Book Review: Tales of the Unexpected’ in Paintings Conservation

Cover image of ‘Tales of the Unexpected’ courtesy of the publisher, Archetype.

Reviewed by Raissa Palacios

‘Tales of the Unexpected’ in Painting Conservation
Edited by Kempski, M., Kirby, J., Leanse, V., Mandy, K.
Archetype Publications Ltd: London (2020)
148 pages / Paperback / $80 (USD)

Art conservation is full of surprising discoveries that sometimes turn out to be the greatest blisses in the profession. The book ‘Tales of the Unexpected’ in Painting Conservation is a compilation of the papers presented at the British Association of Paintings Conservator-Restorers (BAPCR) conference ‘Tales of the Unexpected’ held in London in 2020.

The papers in this volume look at unexpected aspects in paintings from a variety of periods and places of origin and from a range of perspectives such as practical, technical, historical and ethical. For example, in 2019, in the vaults of Trinity College (Cambridge), the triptych Entombment Flanked by Saint Barbara and Saint Catherine of Alexandria was found. During the extensive project that followed, technical and art historical analyses applied to the 19th-century painting helped to rediscover, under layers of overpaint, an early 16th-century composition. Further investigation revealed that the painting was a banco which is the lowest part of an altarpiece.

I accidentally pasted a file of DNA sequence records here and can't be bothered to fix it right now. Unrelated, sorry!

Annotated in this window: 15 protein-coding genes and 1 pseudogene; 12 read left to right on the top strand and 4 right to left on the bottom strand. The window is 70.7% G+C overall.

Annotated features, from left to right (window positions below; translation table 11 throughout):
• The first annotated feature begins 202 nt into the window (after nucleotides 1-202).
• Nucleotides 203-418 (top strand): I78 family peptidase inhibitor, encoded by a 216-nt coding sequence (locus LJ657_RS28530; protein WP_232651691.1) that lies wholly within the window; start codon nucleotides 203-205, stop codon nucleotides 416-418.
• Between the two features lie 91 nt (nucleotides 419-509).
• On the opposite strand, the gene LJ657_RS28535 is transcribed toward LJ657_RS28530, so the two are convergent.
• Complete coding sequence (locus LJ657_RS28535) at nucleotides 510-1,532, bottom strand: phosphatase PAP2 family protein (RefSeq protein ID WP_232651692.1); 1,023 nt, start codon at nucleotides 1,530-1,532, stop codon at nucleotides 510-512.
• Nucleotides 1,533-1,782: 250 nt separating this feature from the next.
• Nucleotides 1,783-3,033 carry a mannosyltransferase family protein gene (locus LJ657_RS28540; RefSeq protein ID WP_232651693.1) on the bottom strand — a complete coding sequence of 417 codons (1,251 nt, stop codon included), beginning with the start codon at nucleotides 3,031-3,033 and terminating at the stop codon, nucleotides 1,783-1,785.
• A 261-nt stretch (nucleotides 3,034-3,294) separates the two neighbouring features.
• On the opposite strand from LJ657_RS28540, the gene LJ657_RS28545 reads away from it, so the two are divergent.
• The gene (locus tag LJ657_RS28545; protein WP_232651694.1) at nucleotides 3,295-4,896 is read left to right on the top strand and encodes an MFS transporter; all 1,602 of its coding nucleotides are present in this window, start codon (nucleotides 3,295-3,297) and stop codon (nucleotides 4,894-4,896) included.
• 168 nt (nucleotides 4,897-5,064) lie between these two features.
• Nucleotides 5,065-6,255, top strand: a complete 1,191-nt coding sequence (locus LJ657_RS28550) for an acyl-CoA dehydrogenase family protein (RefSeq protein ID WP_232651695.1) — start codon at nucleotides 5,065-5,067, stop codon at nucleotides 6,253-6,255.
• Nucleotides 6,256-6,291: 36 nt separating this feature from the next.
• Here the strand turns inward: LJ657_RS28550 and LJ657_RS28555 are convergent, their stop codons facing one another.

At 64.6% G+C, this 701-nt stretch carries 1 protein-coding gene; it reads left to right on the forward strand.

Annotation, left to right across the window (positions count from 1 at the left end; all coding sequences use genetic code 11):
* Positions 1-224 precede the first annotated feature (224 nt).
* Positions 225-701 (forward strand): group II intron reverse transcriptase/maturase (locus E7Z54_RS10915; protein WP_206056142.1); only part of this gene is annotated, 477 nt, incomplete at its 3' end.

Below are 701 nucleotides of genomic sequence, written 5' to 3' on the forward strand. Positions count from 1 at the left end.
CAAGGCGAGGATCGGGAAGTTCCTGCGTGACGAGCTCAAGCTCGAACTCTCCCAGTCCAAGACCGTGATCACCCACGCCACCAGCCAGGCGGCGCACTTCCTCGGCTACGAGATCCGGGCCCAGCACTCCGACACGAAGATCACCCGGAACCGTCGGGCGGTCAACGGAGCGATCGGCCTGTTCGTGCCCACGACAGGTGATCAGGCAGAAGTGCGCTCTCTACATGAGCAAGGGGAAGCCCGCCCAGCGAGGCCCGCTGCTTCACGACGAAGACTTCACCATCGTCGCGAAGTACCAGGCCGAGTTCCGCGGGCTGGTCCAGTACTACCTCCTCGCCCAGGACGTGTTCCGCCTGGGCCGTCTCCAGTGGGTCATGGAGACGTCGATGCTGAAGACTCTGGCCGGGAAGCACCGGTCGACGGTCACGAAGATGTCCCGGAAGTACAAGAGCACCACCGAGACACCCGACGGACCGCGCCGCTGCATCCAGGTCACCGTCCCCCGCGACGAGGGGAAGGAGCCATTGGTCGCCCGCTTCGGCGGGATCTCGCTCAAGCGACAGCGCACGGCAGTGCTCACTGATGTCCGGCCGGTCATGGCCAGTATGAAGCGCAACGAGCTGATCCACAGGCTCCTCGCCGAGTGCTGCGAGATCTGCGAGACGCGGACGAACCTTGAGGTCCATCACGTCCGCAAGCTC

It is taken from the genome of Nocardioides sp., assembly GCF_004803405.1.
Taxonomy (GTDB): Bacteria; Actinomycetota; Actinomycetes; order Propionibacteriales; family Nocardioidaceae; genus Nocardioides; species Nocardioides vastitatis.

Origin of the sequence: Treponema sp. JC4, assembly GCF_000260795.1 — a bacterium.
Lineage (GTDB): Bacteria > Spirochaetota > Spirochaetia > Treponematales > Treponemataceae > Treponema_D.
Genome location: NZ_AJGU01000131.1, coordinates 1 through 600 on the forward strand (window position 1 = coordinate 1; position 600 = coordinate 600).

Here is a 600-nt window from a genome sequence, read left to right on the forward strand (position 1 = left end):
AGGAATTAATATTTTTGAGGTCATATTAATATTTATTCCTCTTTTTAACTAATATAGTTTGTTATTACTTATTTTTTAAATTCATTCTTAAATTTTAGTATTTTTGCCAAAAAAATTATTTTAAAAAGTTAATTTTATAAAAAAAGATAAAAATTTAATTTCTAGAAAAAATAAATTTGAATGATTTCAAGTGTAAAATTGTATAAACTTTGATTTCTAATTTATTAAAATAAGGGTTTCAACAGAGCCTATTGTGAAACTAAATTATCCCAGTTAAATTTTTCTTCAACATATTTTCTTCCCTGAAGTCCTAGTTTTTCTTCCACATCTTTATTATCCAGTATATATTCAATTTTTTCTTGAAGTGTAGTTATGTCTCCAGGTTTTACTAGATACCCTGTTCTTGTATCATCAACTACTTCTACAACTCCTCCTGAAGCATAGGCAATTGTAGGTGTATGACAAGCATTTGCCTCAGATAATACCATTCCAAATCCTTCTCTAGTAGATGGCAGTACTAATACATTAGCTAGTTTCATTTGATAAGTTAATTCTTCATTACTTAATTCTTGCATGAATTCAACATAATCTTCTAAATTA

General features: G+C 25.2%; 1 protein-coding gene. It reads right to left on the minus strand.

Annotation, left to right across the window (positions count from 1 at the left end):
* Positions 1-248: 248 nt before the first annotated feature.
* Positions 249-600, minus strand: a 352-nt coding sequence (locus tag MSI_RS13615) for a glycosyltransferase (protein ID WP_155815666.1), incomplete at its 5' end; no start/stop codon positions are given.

Other papers in this text fall within a similar vein. One example is a paper written by Emma Boyce Gore which describes the conservation treatment, technical study and art historical research of the Portrait of Sir Thomas Le Strange and its relationship with two other portrait paintings (Sir Nicholas Le Strange and Katherine Hide) from the collection of the Le Strange family of Hunstanton. It is fascinating to see how dendrochronological analysis played an important role in establishing connections between the Tudor panels. Clearly the results contribute to a better understanding of 16th-century painting.